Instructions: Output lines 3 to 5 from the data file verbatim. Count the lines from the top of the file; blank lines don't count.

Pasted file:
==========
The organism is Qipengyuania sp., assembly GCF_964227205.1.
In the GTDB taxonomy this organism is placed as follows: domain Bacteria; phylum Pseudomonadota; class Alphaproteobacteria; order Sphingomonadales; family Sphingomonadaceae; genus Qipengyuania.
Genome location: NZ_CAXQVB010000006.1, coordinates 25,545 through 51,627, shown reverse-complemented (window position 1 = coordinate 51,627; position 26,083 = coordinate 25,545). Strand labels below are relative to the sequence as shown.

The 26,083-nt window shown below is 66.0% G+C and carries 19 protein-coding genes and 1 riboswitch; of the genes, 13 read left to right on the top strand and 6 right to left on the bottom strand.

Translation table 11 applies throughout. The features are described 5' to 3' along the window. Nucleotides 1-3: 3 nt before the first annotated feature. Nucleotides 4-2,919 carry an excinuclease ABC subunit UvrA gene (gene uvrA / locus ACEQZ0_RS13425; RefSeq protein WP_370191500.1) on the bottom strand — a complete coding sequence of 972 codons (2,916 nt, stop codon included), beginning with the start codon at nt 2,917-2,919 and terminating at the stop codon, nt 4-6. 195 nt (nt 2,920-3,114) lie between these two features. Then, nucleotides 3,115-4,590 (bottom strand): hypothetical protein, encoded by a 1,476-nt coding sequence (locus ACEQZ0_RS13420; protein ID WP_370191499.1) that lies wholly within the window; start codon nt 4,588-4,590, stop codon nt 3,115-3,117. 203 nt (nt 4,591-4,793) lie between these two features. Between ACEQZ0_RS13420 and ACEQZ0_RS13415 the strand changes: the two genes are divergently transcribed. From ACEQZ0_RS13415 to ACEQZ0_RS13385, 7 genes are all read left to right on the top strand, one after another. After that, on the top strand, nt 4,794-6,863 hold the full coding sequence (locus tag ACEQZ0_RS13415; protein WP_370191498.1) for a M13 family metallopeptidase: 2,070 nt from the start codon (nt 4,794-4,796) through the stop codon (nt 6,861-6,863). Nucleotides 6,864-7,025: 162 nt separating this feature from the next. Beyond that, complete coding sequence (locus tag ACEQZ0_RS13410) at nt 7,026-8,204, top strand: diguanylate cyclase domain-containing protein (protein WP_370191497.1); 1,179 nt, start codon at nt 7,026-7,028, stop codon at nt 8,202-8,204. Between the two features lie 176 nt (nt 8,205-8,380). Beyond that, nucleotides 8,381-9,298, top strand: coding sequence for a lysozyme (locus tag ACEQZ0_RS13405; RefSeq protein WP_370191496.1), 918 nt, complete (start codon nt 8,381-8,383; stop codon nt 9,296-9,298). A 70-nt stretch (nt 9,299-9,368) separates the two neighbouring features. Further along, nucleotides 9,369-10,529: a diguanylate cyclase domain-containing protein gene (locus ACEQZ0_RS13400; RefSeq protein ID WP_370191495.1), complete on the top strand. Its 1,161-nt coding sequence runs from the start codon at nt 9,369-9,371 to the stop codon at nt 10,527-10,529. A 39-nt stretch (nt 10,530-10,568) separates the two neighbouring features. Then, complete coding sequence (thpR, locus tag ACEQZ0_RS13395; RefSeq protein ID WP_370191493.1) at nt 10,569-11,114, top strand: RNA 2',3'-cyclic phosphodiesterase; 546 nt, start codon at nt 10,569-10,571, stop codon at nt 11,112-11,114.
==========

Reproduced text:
Genome location: NZ_CAXQVB010000006.1, coordinates 25,545 through 51,627, shown reverse-complemented (window position 1 = coordinate 51,627; position 26,083 = coordinate 25,545). Strand labels below are relative to the sequence as shown.

The 26,083-nt window shown below is 66.0% G+C and carries 19 protein-coding genes and 1 riboswitch; of the genes, 13 read left to right on the top strand and 6 right to left on the bottom strand.

Translation table 11 applies throughout. The features are described 5' to 3' along the window. Nucleotides 1-3: 3 nt before the first annotated feature. Nucleotides 4-2,919 carry an excinuclease ABC subunit UvrA gene (gene uvrA / locus ACEQZ0_RS13425; RefSeq protein WP_370191500.1) on the bottom strand — a complete coding sequence of 972 codons (2,916 nt, stop codon included), beginning with the start codon at nt 2,917-2,919 and terminating at the stop codon, nt 4-6. 195 nt (nt 2,920-3,114) lie between these two features. Then, nucleotides 3,115-4,590 (bottom strand): hypothetical protein, encoded by a 1,476-nt coding sequence (locus ACEQZ0_RS13420; protein ID WP_370191499.1) that lies wholly within the window; start codon nt 4,588-4,590, stop codon nt 3,115-3,117. 203 nt (nt 4,591-4,793) lie between these two features. Between ACEQZ0_RS13420 and ACEQZ0_RS13415 the strand changes: the two genes are divergently transcribed. From ACEQZ0_RS13415 to ACEQZ0_RS13385, 7 genes are all read left to right on the top strand, one after another. After that, on the top strand, nt 4,794-6,863 hold the full coding sequence (locus tag ACEQZ0_RS13415; protein WP_370191498.1) for a M13 family metallopeptidase: 2,070 nt from the start codon (nt 4,794-4,796) through the stop codon (nt 6,861-6,863). Nucleotides 6,864-7,025: 162 nt separating this feature from the next. Beyond that, complete coding sequence (locus tag ACEQZ0_RS13410) at nt 7,026-8,204, top strand: diguanylate cyclase domain-containing protein (protein WP_370191497.1); 1,179 nt, start codon at nt 7,026-7,028, stop codon at nt 8,202-8,204. Between the two features lie 176 nt (nt 8,205-8,380). Beyond that, nucleotides 8,381-9,298, top strand: coding sequence for a lysozyme (locus tag ACEQZ0_RS13405; RefSeq protein WP_370191496.1), 918 nt, complete (start codon nt 8,381-8,383; stop codon nt 9,296-9,298). A 70-nt stretch (nt 9,299-9,368) separates the two neighbouring features. Further along, nucleotides 9,369-10,529: a diguanylate cyclase domain-containing protein gene (locus ACEQZ0_RS13400; RefSeq protein ID WP_370191495.1), complete on the top strand. Its 1,161-nt coding sequence runs from the start codon at nt 9,369-9,371 to the stop codon at nt 10,527-10,529. A 39-nt stretch (nt 10,530-10,568) separates the two neighbouring features. Then, complete coding sequence (thpR, locus tag ACEQZ0_RS13395; RefSeq protein ID WP_370191493.1) at nt 10,569-11,114, top strand: RNA 2',3'-cyclic phosphodiesterase; 546 nt, start codon at nt 10,569-10,571, stop codon at nt 11,112-11,114.